My Mother

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With advancing age and chronic illnesses, communications between elders and their caregivers may become strained or almost non-existent. Regardless of cognitive impairment, my personal caregiving commitment is to communicate, communicate, and communicate some more with elders in my life, including my beloved octogenarian mother to whom I am a full-time caregiver. There is always something to talk about unless caregivers choose otherwise. Clinically diagnosed Alzheimer's, other dementias, Tourette's syndrome and strokes are just the tip of the medical iceberg of chronic diseases potentially affecting elders' communication skills. Strokes

Strokes, alone, may manifest as mental confusion, speech and other language problems. In fact, one of several warning signs of a stroke can be mental confusion, inability to reason or understand words spoken by others, or sudden-onset inability to speak. The wider effects of strokes on the body further hinders and complicates non-verbal communication skills, making it more complex for caregivers to engage in meaningful interactions with elders who are stroke survivors. Strokes begin as an interruption of blood flow to the brain. The affected brain cells die due to oxygen deprivation. Depending on the part(s) of the brain affected by the stroke, survivors may become increasingly forgetful and appear out-of-touch with their surroundings. For some stroke survivors, facial expressions tied to the elder's emotions are suddenly non-existent or confusing for caregivers to interpret. A stroke survivor may laugh or cry at seemingly inappropriate times. Such examples do not represent the entire spectrum of communication problems for stroke survivors, including elders. It is very important to note that strokes are no respecter of age. However, this content speaks to eldercare issues, in this case, chronic diseases that may significantly disrupt caregiver-elder communications. Only Caregivers With Special Skills Need Apply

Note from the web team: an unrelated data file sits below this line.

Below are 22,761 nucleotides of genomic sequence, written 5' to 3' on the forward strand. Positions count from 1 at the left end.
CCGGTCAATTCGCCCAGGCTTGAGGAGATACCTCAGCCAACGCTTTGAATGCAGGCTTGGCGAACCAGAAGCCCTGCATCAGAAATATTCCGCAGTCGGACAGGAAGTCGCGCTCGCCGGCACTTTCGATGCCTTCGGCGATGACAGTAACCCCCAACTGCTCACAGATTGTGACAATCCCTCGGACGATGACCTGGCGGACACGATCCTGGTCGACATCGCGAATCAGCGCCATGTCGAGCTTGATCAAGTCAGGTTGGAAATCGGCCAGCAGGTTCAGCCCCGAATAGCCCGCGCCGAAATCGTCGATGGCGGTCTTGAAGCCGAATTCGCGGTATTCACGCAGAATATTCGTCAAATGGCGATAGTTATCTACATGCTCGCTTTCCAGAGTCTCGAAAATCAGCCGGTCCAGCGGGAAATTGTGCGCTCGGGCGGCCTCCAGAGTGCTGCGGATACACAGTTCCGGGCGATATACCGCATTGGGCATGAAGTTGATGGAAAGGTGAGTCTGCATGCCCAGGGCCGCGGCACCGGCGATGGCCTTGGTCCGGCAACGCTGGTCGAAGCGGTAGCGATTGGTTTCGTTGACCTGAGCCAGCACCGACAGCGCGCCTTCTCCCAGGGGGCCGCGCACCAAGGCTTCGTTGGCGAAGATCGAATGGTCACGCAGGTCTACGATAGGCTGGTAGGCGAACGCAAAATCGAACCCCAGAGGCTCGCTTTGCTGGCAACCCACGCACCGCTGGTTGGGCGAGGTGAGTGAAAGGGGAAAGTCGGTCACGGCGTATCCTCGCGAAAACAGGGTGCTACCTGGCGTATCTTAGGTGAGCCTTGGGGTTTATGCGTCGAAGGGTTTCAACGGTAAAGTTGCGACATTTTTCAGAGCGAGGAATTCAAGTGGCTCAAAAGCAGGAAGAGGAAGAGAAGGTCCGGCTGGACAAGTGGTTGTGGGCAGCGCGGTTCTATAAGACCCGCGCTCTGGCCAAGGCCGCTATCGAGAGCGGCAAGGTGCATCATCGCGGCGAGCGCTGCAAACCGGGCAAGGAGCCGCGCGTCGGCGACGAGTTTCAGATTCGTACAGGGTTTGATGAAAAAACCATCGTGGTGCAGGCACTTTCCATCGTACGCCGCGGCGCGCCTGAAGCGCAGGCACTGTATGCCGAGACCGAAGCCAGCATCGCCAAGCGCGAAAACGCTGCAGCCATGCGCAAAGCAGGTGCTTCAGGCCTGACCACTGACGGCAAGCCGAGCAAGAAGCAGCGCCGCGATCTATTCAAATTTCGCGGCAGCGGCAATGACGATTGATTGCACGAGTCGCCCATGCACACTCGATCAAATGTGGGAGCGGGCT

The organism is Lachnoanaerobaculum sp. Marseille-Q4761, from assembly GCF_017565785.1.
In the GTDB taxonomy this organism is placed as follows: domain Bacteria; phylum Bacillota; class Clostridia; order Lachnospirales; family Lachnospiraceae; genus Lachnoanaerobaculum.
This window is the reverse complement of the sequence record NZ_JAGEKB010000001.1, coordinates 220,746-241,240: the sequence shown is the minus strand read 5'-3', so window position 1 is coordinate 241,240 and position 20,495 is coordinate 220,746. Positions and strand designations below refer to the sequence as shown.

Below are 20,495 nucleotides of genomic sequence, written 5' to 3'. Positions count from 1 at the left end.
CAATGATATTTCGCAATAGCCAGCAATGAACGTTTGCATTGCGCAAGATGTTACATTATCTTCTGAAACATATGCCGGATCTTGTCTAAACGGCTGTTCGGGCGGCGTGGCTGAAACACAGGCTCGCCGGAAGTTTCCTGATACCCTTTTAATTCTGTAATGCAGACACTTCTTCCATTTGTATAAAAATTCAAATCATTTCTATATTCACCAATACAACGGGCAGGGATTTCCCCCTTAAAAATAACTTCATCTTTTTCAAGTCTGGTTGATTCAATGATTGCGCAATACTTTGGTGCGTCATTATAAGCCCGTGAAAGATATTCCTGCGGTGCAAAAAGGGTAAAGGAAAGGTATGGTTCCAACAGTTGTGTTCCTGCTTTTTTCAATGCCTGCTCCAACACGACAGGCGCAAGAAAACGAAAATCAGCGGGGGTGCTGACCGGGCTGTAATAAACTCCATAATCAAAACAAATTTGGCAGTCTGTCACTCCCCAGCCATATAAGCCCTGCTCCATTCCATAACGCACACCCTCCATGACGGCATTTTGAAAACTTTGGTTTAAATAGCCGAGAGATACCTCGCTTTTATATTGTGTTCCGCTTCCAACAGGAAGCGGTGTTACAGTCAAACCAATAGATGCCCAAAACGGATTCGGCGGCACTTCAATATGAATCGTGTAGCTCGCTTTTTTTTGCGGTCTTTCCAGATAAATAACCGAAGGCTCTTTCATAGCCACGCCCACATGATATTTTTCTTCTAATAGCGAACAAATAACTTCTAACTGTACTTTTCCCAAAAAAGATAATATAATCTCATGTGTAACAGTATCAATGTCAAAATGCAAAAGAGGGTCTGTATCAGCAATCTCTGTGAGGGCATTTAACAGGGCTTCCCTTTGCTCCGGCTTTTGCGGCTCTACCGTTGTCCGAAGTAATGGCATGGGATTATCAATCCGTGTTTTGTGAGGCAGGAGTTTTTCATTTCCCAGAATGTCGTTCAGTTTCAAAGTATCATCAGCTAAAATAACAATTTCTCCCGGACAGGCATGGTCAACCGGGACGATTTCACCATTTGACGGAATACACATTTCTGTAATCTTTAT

Even without...
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